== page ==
This morning I also found a series of lectures at the Perimeter Institute (as I followed a link from Bee's blog) which look excellent. In particular, this course from Alex Buchel which is an ongoing course on String theory promises to be a valuable resource for those starting off in this subject without any other directed learning. Also check out the extensive course on Quantum field theory.

(Random, no context link to a multigigapixel panorama from the Online Photographer. I shan't be processing anything like this any time soon!)

Anyway, another busy weekend beckons including the promise of plenty of good Chinese and Korean food tonight with a Korean birthday to go to. Kimchi supplied by yours truly.

Friday, January 23, 2009


Record low pressure is predicted, the rain is building and the wind is whistling. Schools are closed and classes canceled in the university today (though we're all still here, listening to any word from the Galician weather services working down the corridor). It could turn out to be nothing but the promised storm may be a biggie. I'll keep you up to date.

Wednesday, January 21, 2009

On the shoulders of...

I have a little while before I head off through the currently lashing rain to do my now routine few hours in the library, which I'm currently thoroughly enjoying, and certainly getting a decent amount done in the wee hours of the morning.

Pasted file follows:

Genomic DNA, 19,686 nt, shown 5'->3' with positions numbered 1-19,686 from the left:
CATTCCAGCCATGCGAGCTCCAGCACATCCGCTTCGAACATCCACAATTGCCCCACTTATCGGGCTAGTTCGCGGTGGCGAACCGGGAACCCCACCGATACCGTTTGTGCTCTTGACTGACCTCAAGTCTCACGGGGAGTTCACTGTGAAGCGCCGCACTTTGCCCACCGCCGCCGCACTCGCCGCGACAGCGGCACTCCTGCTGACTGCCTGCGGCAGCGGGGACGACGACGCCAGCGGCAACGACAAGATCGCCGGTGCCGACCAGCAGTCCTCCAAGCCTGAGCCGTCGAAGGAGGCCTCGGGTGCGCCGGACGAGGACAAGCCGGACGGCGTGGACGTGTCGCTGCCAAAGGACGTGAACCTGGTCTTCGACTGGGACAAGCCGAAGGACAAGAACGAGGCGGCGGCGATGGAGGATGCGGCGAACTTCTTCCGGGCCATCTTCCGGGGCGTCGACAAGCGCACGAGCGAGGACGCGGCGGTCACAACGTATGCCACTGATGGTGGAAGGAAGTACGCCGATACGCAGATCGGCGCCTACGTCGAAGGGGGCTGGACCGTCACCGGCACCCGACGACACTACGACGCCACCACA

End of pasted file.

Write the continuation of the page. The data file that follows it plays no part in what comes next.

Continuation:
I wanted to post a quotation, which made me chuckle, which I came across last weekend while reading Steven Pinker's book 'The stuff of thought' (authors@Google talk on this book),  a study on how we can learn a great deal about the way we think through the way we speak and pick up language. I've never been disappointed by a Pinker book yet, and generally close the last page with a thoroughly altered perception of the world from that which I started with.

In a chapter focusing on the inateness of language, Pinker choses to discuss the extreme possibilites, starting with the ideas of Jerry Fodor, who believes that we are born with around 50,000 concepts which are pinned with their corresponding vocabulary when we come across the words which fit the concept. Though Pinker clearly has some fondness for Jerry, he does dress him up as the joker and discusses the straw man concept specifically to build him up and knock him down. Pinker clearly isn't alone in his dismissal of Jerry's ideas. The quotation below, more humorous than insightful into the world of neurolinguistics, comes from Dan Dennet (see here for a great TED talk on dangerous memes), whose writing I enjoy very much:

Most philosophers are like old beds: you jump on them and sink deep into qualifications, revisions, addenda. But Fodor is like a trampoline: you jump on him and he springs back, presenting claims twice as trenchant and outrageous. If some of us can see further, it's from jumping on Jerry.